WASHINGTON — U.S. Rep. Rick Nolan said Tuesday that Secretary of State John Kerry has invited him to a private meeting to discuss the Obama administration’s evidence justifying a military strike in Syria.
Nolan, a Democrat, has been one of the fiercest critics of Obama’s planned response to a chemical weapons attack in Syria, and reportedly clashed with Kerry during a conference call with House Democrats on Monday. In an interview, Nolan said “it’s very clear to me that Secretary Kerry is operating under some different information than what the rest of us were told or presented with,” and that Kerry invited him personally to his office to look over the evidence together.
Nolan said he found contradictions in the administration’s case for attacking Syria, but he couldn’t elaborate because the information was classified.
“As I understand, it will be a one-on-one [meeting], although if someone else wants to attend they’re certainly welcome to,” he said. “He’s the one who proposed it, and I accepted it, and I hope it happens, and I’m looking forward to it.”
A State Department spokesman did not immediately return a call for comment Tuesday night.
Nolan said he doesn’t doubt that there was a chemical weapons attack in Syria in August, though “I haven’t seen anything directly tying [President Bashar] Assad himself to an order to that affect.” Either way, he said, Assad or those responsible should be tried in the International Criminal Court rather than suffer an American military attack. He said the United States has no allies in Syria and could be dragged deeper into the conflict if it decides to attack.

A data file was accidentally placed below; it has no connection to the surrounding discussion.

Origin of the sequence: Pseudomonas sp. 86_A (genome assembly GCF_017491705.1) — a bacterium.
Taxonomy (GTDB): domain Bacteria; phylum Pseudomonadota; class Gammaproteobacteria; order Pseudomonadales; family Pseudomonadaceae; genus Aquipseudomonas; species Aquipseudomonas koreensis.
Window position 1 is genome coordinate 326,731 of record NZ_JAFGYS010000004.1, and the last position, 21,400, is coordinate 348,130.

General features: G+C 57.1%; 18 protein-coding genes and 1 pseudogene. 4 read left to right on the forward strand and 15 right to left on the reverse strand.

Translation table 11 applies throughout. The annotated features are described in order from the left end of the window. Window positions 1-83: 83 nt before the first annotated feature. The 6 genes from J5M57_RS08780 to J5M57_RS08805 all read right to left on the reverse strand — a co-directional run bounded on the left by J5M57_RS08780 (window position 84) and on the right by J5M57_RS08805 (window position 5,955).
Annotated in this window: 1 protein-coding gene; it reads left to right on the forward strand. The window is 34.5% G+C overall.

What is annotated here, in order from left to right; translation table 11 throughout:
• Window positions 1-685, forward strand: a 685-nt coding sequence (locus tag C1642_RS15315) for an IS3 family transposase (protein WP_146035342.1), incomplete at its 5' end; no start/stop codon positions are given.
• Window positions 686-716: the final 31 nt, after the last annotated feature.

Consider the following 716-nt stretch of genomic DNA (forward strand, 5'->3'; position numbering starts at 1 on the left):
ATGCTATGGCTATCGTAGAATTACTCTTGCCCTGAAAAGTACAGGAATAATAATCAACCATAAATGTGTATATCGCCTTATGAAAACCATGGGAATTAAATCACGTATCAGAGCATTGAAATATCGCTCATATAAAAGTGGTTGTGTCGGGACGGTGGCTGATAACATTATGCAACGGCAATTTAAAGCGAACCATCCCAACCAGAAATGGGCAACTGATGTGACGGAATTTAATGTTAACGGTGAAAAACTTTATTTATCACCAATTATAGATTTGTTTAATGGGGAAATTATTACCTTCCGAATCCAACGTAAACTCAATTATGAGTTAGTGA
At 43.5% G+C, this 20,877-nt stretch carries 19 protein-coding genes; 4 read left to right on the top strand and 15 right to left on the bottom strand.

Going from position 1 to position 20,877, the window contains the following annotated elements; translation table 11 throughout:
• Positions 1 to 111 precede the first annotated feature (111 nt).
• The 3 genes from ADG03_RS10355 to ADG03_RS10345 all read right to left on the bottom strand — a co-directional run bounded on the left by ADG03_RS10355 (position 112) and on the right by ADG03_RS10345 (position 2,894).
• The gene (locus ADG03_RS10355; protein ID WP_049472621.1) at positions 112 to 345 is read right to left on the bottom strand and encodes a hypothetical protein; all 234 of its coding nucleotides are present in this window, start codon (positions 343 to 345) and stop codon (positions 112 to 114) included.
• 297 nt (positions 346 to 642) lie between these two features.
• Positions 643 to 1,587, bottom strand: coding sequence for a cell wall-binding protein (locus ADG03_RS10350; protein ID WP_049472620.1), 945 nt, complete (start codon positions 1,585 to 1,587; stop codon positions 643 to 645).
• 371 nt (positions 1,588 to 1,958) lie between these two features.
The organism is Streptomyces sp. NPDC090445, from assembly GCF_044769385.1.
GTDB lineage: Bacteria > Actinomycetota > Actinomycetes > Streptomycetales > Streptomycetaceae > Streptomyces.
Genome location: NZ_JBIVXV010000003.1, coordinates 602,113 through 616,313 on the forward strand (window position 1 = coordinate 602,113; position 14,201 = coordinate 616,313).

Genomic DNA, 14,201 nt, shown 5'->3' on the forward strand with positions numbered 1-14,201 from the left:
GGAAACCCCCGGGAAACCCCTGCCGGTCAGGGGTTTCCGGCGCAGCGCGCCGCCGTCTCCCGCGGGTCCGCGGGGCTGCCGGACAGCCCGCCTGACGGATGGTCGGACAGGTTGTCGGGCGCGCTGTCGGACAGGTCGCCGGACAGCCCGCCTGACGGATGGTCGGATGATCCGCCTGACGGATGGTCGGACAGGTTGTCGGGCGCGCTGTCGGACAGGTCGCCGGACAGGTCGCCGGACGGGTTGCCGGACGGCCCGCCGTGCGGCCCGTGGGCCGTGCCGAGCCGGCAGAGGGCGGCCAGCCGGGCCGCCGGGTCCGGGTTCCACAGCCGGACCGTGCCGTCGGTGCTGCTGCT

“This will cost hundreds of millions of dollars, it will result in the killing of lots of additional—including innocent—people, it will undoubtedly result in some kind of response that will incite changing circumstances and a need for perhaps escalation on our part,” he said.
Nolan and Republican Rep. Michele Bachmann have been the two Minnesota lawmakers most outspoken against intervening in Syria, and Democratic Rep. Collin Peterson announced Tuesday that he would also oppose military action there. Republican Rep. Erik Paulsen indicated Sunday that he opposes a military response, at least under the parameters currently before Congress.
Democratic Rep. Betty McCollum, who has been skeptical of a strike there, said Tuesday that the chemical attack in Syria “requires an unequivocal response from the U.S. and the international community,” though she couldn’t commit to voting for military action until the authorization language was worked out.
In a Monday statement, Nolan vowed to “vote and work against” any potential military action proposed by the Obama administration, especially while he still has questions about their justification for an attack.
“You should never go into war with a high level of confidence that your information is correct,” he said in an interview. “You better have absolute, certain information if you’re going to war, you better damn well know what all the hard facts are, not a ‘high degree of confidence’ in them.”
Devin Henry can be reached at firstname.lastname@example.org. Follow him on Twitter: @dhenry